Sunday, March 28, 2010
Daniel Errico graduated from Villanova University in 2005 with a degree in Mechanical Engineering. After working at a mechanical contracting firm and an investment bank, he decided to devote his time to the only passion that ever mattered to him: children's literature. So he founded the website FreeChildrenStories.com with the principle that children's literature is not just another form of media. The goal of FreeChildrenStories.com is to make access to new and original stories as easy as possible. (But in no way, Daniel clarifies, is it meant to downplay amazing programs and resources already available, such as public libraries.)
And kids (and lovers of kid lit) are flocking to the site. FreeChildrenStories.com currently receives an estimated 15,000- 20,000 hits per month, and those numbers are expected to rise when the new site design launches in the near future. In the meantime, Daniel has recently launched an app for the iPhone, "The Journey of the Noble Gnarble," which you can download here. There are a few more apps in the works including an interactive animated app that sounds very exciting.
As you can imagine, Daniel Errico is an extremely busy individual, but he was kind enough to take the time to answer a few of our questions. Read on for Daniel's take on the importance of reading, his own favorite children's books, and why rejection is actually a sign you're doing something right.
Why is reading so important?
Reading allows you to have a more active role in the world around you, and connects you to people past and present. Literacy gives you access to an almost infinite amount of knowledge and ideas. Most importantly, without reading I'd have to find a different job!
Why did you start FreeChildrenStories.com?
When you submit to traditional publishers it can take months to hear back, so I accrued a backlog of stories. At the rate I was going (and without an agent at the time), anything I wrote would not be seen by an editor for years. That forced me to evaluate why I was writing, and shifted my focus to reaching as many kids as possible. This meant using the internet to cut out the middle man, and speak to my readers directly. The stories are free because children are more than just a market, and any child that wants to read should be encouraged in every way possible.
What has been the best part? The most difficult part?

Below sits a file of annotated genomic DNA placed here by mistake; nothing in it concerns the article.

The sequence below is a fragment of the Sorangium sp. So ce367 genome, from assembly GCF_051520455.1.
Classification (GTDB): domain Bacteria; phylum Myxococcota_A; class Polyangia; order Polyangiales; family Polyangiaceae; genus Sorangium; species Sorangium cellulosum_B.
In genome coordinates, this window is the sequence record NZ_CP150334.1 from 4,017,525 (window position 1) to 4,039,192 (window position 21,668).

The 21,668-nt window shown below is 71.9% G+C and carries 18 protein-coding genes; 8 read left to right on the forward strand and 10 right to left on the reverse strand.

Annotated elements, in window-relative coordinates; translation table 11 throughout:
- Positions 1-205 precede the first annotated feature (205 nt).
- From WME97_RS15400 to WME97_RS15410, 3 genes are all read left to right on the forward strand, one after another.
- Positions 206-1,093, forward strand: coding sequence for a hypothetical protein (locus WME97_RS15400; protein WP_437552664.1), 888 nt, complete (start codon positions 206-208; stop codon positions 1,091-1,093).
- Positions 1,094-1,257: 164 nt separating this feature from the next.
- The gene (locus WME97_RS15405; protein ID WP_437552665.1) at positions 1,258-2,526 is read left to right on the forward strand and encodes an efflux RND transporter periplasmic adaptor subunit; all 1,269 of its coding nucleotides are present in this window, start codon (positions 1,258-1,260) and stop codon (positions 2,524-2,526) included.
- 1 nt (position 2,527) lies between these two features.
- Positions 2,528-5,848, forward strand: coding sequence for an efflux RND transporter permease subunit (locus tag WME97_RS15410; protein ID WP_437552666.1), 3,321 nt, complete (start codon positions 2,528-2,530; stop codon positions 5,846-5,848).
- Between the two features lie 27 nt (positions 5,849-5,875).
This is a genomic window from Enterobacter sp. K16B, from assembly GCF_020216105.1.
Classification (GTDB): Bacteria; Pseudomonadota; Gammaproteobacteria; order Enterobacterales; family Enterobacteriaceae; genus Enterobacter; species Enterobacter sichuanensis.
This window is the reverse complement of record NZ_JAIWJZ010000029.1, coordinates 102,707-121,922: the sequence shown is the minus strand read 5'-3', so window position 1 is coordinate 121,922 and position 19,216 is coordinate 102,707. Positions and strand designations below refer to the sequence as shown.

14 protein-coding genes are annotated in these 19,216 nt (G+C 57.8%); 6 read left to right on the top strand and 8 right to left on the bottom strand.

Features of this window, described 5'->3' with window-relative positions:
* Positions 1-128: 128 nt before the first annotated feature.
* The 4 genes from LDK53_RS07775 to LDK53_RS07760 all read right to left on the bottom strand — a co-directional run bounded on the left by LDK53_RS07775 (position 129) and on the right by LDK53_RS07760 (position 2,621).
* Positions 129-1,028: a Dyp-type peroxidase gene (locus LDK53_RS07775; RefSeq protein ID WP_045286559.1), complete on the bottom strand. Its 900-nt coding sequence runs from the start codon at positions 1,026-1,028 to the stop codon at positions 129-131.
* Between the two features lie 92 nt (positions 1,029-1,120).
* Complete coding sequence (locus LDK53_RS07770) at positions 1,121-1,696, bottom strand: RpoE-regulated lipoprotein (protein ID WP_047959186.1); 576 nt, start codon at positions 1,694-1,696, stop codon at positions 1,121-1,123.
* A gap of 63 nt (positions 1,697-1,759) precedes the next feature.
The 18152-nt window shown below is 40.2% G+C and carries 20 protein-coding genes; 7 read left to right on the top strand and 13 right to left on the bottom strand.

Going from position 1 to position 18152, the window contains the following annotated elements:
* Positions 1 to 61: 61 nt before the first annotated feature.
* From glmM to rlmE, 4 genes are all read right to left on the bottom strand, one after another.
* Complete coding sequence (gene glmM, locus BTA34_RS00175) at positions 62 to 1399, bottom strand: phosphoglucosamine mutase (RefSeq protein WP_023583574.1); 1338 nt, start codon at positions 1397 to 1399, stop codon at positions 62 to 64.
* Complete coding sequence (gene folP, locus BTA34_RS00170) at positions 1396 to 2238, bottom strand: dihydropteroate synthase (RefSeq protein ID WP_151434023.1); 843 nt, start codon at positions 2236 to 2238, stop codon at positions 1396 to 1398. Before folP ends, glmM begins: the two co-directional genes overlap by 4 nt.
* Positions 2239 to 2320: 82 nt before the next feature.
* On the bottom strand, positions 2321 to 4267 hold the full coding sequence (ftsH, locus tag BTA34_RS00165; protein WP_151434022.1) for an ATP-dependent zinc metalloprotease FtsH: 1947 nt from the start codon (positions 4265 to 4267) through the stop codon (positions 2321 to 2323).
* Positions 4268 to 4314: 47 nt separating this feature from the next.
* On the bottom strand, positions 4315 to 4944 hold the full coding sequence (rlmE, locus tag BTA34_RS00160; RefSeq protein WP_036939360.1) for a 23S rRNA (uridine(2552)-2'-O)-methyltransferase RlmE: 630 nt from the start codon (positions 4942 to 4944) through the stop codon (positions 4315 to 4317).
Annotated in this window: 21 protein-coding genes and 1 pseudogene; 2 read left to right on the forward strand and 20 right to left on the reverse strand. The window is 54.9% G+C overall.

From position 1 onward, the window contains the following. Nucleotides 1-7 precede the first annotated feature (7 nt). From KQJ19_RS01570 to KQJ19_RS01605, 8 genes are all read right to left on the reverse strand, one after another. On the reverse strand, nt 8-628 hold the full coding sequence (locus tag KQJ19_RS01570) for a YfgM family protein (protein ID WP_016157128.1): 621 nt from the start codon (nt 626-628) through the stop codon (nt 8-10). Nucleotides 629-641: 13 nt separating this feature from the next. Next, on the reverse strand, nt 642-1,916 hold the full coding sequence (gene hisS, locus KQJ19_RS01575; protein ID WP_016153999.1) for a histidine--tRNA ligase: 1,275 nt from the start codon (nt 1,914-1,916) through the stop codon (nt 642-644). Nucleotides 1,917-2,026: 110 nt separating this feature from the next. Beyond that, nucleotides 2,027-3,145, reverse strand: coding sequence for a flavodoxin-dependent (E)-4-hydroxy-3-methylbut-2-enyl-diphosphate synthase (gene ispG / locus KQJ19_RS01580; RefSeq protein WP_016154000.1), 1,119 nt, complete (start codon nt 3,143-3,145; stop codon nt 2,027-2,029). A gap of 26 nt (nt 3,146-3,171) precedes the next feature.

The best part is doing live readings and interacting with kids. A preschool class painted characters from my story "The Three Brothers of Maladime." It pretty much made my year.
The hardest part has been trying to perfect the website. Currently, the site is being re-designing to accept stories from the public. The difficult part for me is not being able to help more in that process.
Are there any life lessons you have learned through starting this endeavor?
A hundred setbacks can be erased by a single positive moment if you're doing something you care about. Also, try not to insult the intelligence of kids.
What are your favorite children's books/stories?
Are You My Mother? by P.D. Eastman, The Butter Battle Book by Dr. Seuss, and Don't Let the Pigeon Drive the Bus! by Mo Willems, are among my favorites. The Butter Battle Book was the first book to make me realize the lasting affect that children's literature can have on a reader, and was my biggest inspiration.
Do you have any advice for young people who want to become writers?
Writing is a personal and subjective form of art. Nobody can say what your work means to anyone except themselves. If you truly believe in your writing, don't ever forget that.
Surround yourself with creative minds as often as possible. Don't get too attached to a story, an idea, or even a sentence. It will limit you.
Every single rejection is a big step forward, so walk with your head high.
Oh, and of course, post your work on my new site!
Saturday, March 27, 2010
Friday, March 26, 2010
Highly recommended free contest for high school students in the Washington, DC region offers two winners an honorarium plus reading at Rock Creek Park with an established poet. Send 5-6 poems, published or unpublished. Sponsored by The Word Works, which also runs a prestigious manuscript prize for adults. http://www.wordworksdc.com/young_poets.html
Leonard Milberg '53 Secondary School Poetry Prize
Deadline March 29th! Free contest sponsored by the Princeton University creative writing program offers prizes up to $500 for unpublished poems by 11th-graders (high school juniors). Submit 1-3 poems, any length. Contest is judged by the Princeton University creative writing faculty, which includes such acclaimed authors as Jeffrey Eugenides and Joyce Carol Oates. http://www.princeton.edu/arts/lewis_center/high-school-contests/leonard-milberg-53/
Sarah Mook Memorial Poetry Prize for Students
Offers prizes up to $100 in four age categories for unpublished poems by students in grades K-12. Submit 1-3 poems, any length. Optional $5 entry fee will be donated to St. Joseph's Indian School in Chamberlain, SD, which serves the Lakota (Sioux) population. This contest is sponsored by David Mook in memory of his daughter, a young writer who died suddenly of an aortic aneurysm when she was in third grade. http://www.a2pwebdesign.com/poetrywits/poetrycontest/sarahmook.htm